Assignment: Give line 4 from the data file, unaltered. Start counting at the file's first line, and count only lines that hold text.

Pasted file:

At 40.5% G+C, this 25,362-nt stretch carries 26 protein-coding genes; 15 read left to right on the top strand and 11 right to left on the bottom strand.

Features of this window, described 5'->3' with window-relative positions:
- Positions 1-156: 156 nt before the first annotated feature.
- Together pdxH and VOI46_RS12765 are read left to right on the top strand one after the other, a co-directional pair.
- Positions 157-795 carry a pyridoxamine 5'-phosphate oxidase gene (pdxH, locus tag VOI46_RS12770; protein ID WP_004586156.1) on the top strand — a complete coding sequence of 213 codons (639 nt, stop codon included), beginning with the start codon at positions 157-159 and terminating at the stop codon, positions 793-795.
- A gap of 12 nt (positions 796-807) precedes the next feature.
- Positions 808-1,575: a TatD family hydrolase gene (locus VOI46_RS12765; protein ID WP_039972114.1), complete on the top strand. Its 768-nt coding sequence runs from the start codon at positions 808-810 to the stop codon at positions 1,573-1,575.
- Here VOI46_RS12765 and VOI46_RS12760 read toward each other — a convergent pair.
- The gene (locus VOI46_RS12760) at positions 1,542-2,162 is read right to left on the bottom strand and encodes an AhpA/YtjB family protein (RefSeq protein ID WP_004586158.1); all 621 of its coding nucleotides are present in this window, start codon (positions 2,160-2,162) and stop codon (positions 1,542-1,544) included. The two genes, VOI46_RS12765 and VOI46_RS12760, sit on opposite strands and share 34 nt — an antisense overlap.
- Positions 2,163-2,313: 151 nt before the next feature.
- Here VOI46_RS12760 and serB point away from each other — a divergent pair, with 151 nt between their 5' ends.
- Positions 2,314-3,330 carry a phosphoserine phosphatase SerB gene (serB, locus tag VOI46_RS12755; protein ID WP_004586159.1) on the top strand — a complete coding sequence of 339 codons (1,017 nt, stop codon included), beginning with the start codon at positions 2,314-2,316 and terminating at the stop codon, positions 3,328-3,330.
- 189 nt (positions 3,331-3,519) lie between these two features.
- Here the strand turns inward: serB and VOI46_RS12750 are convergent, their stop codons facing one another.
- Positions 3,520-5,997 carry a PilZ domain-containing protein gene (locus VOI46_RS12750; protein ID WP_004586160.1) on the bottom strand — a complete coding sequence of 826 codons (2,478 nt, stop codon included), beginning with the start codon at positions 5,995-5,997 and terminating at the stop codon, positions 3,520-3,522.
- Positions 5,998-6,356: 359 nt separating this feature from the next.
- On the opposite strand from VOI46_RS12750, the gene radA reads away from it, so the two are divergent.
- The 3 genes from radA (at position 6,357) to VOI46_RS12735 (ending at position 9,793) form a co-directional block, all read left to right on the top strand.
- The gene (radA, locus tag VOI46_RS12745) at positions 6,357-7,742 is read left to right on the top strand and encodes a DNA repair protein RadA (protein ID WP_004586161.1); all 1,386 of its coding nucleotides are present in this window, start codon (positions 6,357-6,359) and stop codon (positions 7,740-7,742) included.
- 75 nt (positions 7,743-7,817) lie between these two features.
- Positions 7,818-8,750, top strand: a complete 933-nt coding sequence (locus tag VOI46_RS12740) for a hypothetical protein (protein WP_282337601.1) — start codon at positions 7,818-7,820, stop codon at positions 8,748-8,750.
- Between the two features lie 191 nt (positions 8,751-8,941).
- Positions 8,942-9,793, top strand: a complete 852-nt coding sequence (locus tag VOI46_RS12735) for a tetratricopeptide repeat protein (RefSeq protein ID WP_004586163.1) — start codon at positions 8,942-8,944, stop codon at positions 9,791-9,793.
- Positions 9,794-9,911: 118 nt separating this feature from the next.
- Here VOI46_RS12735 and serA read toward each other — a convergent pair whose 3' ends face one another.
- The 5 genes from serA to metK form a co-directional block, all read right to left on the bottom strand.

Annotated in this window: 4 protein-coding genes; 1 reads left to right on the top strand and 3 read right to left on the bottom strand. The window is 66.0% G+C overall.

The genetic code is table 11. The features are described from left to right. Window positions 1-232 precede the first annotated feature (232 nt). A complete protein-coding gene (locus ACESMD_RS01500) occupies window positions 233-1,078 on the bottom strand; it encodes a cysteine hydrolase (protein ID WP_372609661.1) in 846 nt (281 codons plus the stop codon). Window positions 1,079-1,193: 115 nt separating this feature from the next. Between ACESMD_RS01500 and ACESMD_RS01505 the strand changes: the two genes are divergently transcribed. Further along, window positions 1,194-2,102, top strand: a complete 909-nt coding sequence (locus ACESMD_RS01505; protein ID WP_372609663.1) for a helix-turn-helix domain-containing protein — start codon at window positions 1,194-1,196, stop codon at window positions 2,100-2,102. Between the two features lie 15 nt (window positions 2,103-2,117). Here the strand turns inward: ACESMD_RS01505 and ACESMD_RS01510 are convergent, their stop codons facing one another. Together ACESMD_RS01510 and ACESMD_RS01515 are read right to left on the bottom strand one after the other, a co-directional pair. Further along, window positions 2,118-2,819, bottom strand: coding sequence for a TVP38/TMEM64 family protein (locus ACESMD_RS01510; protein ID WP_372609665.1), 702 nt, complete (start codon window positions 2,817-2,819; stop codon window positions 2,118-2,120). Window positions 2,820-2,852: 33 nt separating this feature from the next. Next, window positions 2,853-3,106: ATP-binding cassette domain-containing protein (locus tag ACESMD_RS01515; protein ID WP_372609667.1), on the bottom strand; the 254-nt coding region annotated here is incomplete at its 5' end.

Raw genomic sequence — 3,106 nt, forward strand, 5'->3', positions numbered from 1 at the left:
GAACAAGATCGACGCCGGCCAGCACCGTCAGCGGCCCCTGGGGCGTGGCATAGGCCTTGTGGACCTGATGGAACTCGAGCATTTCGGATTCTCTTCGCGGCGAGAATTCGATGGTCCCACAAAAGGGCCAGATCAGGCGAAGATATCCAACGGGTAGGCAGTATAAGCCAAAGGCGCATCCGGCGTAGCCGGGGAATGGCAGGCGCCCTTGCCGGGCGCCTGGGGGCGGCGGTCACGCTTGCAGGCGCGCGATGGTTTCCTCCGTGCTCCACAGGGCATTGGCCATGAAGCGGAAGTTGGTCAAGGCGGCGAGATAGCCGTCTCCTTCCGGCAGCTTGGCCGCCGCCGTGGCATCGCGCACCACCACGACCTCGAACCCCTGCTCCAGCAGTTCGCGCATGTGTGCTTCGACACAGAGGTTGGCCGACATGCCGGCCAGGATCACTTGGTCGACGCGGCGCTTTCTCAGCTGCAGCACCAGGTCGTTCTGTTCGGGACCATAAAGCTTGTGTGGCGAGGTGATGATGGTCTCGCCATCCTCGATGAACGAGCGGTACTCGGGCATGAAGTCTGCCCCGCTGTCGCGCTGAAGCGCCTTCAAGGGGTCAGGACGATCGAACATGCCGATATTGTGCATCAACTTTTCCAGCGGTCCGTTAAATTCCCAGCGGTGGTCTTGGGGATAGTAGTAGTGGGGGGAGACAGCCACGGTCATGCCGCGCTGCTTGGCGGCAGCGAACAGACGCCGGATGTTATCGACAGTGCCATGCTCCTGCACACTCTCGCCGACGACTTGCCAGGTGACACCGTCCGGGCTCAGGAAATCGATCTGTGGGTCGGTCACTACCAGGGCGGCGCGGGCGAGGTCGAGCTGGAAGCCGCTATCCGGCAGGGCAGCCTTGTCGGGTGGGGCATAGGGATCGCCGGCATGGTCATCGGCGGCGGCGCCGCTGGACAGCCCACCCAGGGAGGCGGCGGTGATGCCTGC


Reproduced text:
- Together pdxH and VOI46_RS12765 are read left to right on the top strand one after the other, a co-directional pair.